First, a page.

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Pathological Significance

Unconscious cerebration is not, then, a trivial matter, and not an
unusual experience. It probably occurs in every individual to a much
greater extent than he thinks, unless he is engaged in analyzing his
mental processes and their ways rather carefully. This constitutes one
of the dangers of the intellectual life, which must also be guarded
against in business life or in any absorbing occupation. When the mind
has become intensely occupied with a subject, it is not easy to
relinquish it. Even when we turn to something else, mental activity in
the old groove continues to some extent, and so will prevent the rest
that is necessary for the repair of tissue. Under these conditions the
re-creation that is so important does not take place quite as well
as it should, and even sleep does not relieve us from the burden of
mental work. Mental exhaustion will result as a consequence of
constant occupation, and so mental relaxation must be secured.
Deliberate means and methods must be employed in order that we may not
deceive ourselves into thinking we are securing mental recreation,
though all the time certain exhausting mental processes continue to be

Dual Mental Occupation.--Many are inclined to think that reading,
especially the reading of newspapers and magazines, which has become
so popular in our time, furnishes an occupation of mind that enables
one, for a time at least, to get away from cares and worries. This is
probably true when the news is of special interest, or there is some
form of excitement, or at the beginning of such reading before one
grows accustomed to the usual formula of the magazine stories;
but as years go on and cares increase, such reading does not afford an
occupation of mind that enables one to throw them off. It helps to
pass the time, but the cares and worries keep insistently presenting
themselves, and the effort to inhibit them, and at the same time pay
some attention to what we are reading, makes a double task. Such
reading, then, far from being restful, rather adds to the burden of
care and to the labor of the mind, for besides the conscious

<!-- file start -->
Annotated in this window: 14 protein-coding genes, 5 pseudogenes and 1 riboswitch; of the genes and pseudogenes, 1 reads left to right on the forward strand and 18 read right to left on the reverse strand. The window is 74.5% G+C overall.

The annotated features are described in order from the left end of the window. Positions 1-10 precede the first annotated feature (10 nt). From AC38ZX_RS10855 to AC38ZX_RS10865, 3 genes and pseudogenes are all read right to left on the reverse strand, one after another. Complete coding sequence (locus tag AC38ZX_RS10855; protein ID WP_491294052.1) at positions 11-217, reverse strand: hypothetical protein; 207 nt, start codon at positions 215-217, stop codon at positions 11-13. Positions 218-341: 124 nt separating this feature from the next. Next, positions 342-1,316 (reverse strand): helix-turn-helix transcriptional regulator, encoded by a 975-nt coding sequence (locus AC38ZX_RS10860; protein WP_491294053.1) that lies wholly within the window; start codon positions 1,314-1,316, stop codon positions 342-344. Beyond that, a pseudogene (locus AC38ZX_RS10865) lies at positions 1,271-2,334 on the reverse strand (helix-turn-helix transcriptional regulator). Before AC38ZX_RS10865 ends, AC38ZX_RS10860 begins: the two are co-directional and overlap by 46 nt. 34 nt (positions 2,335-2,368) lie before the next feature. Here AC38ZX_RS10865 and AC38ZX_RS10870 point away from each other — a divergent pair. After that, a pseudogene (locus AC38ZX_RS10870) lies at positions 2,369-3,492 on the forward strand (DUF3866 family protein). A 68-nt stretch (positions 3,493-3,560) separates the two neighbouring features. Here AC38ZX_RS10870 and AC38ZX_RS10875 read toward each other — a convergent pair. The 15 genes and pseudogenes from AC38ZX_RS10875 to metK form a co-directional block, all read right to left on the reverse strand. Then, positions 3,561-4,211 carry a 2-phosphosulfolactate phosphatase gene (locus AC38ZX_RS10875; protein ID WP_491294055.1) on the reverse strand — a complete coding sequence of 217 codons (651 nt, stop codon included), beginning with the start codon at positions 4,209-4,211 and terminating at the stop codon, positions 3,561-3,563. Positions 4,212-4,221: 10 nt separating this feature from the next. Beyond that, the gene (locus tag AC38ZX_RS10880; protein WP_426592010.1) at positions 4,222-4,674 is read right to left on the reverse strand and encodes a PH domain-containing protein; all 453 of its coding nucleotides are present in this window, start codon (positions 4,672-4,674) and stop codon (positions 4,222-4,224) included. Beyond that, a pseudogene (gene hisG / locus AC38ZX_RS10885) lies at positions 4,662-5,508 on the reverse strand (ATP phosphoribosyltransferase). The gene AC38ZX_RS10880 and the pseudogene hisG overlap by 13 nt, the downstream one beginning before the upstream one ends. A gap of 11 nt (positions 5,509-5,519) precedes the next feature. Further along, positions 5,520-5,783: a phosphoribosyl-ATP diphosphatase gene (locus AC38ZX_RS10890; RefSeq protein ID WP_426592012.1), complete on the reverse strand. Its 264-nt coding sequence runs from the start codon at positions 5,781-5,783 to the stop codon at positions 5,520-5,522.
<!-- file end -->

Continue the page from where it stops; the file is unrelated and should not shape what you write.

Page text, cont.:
cerebration, there is the undercurrent of subconscious cerebration
disturbing the rest of cells that should be free from labor. The
constant renewal of effort to keep one train of thought from
interfering with another is itself a waste of nervous energy. This
whole matter of reading is coming to occupy a new place in the minds
of educators, especially of those who are trying to realize the
scientific significance of various phases of education. In his address
as the President of the British Association for the Advancement of
Science, at the Winnipeg meeting in 1909, Prof. J. J. Thompson, the
British physicist, sums up the value of reading as an intellectual
exercise in a way that would not be gratifying to those who, in recent
years, have apparently accepted the doctrine that in much reading
there is much information and, therefore, much education. He says:

It is possible to read books to pass examinations without the higher
qualities of the mind being called into play. Indeed, I doubt if
there is any process in which the mind is more quiescent than in
reading without interest. I might appeal to the widespread habit of
reading in bed as a prevention of insomnia as a proof of this.

Social Duties.--So-called social duties are, in this respect, very
like reading. When we meet new people who are interesting, we get
diversion of mind in their company. When the people with whom we are,
however, already familiar, and perhaps most of them a little tiresome,
then what is presumed to be a social diversion becomes merely a bore,
all the problems of the day obtrude themselves, of real rest there is
none, and re-creation can scarcely be possible. Nearly the same thing
is true of the present-day theater, after we have become used to its
offerings. A serious play, well constructed and with life's problems
touched deeply, may grip us and take us out of ourselves, constituting
a complete and magnificent diversion. For a limited number of people
music accomplishes this purpose. Unfortunately, the number is very
limited, and for those for whom music is the greatest diversion, it
sometimes constitutes in itself a poignant source of mental
exhaustion. Music may be a very trying thing, especially for women,
and for those who have souls extremely sensitive to its manifold

Upon these considerations, the importance of unconscious cerebration
is brought home to the physician. It is impossible for a great many
people to keep their minds inactive, and this is particularly true of
two classes of people: those who have superabundant mental energy and
those who lack self-control. To both of these classes of men and
women, the physician must point out the dangers of unconscious
cerebration--the occupation of mind with some subject, even at times
while they imagine they are occupied with something else, or even
during sleep. Such continuous occupation with a single subject is
dangerous. Physicians must emphasize that many supposed mental
occupations are really so superficial that they allow other more
exhausting processes to continue below them in the sphere of
consciousness. As a consequence, the mind, instead of being relaxed,
is really more tense than before, because occupied with two sets of
thoughts. Very often it would be better for such people to continue
with the more serious problem until its solution came, or until they
realized that they must divert themselves.

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